Several years into the Civil War, Union Army Major General Benjamin Butler was in command of the Army of the James in its operations against Richmond. Earlier in the war, he had advocated that Union armies operating in the Confederacy should liberate any slaves they encountered as “contraband of war” and employ them in support of northern forces. President Abraham Lincoln supported this idea and signed two Confiscation Acts into law. He then boosted the decision even further with the Emancipation Proclamation, a component of which included the development of the United States Colored Troops (USCT). By the autumn of 1864, many of these black regiments, with white commissioned officers, had seen combat, and Butler envisioned a large role for the USCT in Richmond’s capture.
In May 1864, the 4th and 6th USCT Regiments under command of Colonel Samuel Duncan launched the first attack against New Market Heights. The two regiments plunged downward into the swamp and continued north toward the fortified line.
“It was a deadly hailstorm of bullets, sweeping men down as hailstones sweep through the trees,” recalled Sergeant Major Christian Fleetwood of the 4th USCT color guard, who seized the American flag after a bullet cut down its bearer. “We struggled through the two lines of abatis, a few getting through the palisades, but it was sheer madness, and those of us who were able had to get out as best we could.” Confederate accounts afterward boasted that their volleys increased in severity once they learned they were shooting into the ranks of US Colored Troops. One Confederate soldier claimed “the word was passed along the line that they were negroes and to give them lead. Every fellow shot with as much precision as if they were at a shooting match.” The two regiments suffered 387 casualties before falling back across Four Mile Creek.
In 1865, the Colored Troops Medal, later known as the Butler Medal, was established as a military decoration of the United States Army. The medal was commissioned by Major General Benjamin F. Butler and was intended to recognize meritorious or heroic acts of bravery performed by black soldiers at the Battle of Laurel Hill / New Market Heights. Fourteen black soldiers had earned the United States Medal of Honor in that engagement, but Butler wished to further recognize his black troops involved in the battle. He paid for Colored Troops Medals out of his personal funds. Later that year, in May 1865, the Medal was presented to nearly two hundred black Union soldiers.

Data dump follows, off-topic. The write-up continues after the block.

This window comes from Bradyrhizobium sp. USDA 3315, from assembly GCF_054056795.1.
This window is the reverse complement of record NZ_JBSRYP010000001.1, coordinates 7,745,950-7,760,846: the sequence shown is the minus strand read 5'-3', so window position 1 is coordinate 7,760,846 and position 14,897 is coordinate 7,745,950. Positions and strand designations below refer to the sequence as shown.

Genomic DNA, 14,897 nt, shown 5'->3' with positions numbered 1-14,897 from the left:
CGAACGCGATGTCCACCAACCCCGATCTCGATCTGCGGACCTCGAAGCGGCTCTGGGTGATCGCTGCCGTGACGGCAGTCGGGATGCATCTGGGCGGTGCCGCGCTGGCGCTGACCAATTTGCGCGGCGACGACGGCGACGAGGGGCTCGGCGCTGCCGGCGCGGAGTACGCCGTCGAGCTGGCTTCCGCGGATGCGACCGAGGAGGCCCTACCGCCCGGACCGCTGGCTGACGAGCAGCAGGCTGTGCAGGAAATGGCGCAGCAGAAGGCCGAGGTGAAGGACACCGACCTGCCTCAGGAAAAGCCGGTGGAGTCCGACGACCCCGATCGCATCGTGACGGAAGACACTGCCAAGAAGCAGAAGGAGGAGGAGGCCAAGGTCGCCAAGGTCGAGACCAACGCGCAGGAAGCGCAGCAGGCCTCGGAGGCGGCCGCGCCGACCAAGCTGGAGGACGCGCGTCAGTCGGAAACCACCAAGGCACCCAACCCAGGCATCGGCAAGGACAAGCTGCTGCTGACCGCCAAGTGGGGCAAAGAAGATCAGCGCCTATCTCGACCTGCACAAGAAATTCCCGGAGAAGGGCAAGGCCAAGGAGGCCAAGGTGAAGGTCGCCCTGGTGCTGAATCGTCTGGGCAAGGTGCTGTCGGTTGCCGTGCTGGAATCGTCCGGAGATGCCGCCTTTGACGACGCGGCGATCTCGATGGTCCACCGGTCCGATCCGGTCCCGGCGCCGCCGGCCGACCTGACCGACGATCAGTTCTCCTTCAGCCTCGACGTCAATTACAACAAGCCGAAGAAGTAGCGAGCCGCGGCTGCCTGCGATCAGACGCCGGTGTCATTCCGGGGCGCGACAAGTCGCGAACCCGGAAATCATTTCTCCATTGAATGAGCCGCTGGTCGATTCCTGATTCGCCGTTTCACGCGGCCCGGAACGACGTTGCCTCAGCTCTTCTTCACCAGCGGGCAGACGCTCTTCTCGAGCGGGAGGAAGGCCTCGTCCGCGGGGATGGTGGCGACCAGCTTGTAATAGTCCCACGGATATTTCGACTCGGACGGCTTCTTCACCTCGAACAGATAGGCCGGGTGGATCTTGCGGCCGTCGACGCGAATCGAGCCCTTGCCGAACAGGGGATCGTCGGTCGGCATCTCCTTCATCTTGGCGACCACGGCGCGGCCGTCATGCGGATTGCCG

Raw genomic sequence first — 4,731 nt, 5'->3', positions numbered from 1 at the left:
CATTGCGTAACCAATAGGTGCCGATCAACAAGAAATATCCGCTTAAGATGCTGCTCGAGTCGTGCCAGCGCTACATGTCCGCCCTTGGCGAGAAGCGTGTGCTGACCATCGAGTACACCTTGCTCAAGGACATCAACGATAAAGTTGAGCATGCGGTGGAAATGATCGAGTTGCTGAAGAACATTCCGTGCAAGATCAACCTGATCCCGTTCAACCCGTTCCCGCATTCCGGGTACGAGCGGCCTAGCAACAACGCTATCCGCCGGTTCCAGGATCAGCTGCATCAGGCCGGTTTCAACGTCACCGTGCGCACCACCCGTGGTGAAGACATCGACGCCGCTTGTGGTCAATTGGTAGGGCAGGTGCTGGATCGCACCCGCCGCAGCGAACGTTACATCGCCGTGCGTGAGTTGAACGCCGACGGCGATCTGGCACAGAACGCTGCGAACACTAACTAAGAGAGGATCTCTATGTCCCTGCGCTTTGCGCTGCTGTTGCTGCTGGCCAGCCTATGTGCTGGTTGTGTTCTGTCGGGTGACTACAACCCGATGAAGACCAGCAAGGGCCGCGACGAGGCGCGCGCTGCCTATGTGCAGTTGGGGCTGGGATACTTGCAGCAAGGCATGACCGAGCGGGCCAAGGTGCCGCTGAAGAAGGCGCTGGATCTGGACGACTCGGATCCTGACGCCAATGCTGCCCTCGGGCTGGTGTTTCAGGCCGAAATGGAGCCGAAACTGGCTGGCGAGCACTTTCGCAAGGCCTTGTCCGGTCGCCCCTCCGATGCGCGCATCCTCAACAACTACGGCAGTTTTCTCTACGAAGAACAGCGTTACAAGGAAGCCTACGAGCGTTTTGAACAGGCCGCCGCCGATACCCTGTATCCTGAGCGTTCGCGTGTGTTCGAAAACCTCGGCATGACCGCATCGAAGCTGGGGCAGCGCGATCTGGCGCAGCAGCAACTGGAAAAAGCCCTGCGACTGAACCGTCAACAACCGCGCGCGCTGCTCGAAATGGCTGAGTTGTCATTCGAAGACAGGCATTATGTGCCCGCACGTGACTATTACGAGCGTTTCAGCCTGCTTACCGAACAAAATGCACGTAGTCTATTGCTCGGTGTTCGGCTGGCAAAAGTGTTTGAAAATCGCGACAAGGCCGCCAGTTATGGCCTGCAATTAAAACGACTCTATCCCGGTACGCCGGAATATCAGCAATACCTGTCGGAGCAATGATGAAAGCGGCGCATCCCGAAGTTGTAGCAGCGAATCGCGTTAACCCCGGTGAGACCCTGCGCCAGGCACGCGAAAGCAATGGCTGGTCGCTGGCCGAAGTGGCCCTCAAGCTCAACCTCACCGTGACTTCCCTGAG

The Colored Troops / Butler Medal was a solid silver medal created by Tiffany & Company, suspended from a red, white, and blue ribbon meant to be worn around the neck. Attached to the ribbon was a wreath reading "Army of the James." The front of the medal depicts African American troops moving forward in battle, below an inscription in Latin which reads Ferro iis libertas perveniet, "Freedom Will be Theirs by the Sword.”
After the war, Butler said the following about the US Colored Troops.
“I had the fullest reports made to me of the acts of individual bravery of colored men on that occasion, and I had done for the negro soldiers, by my own order, what the government has never done for its white soldiers – I had a medal struck of like size, weight, quality, fabrication, and intrinsic value with those which Queen Victoria gave with her own hand to her distinguished private soldiers of the Crimea... These I gave with my own hand, save where the recipient was in a distant hospital wounded, and by the commander of the colored corps after it was removed from my command, and I record with pride that in that single action there were so many deserving that it called for a presentation of nearly two hundred Medals.”
–Benjamin Franklin Butler [from Butler's Book p. 743.]"
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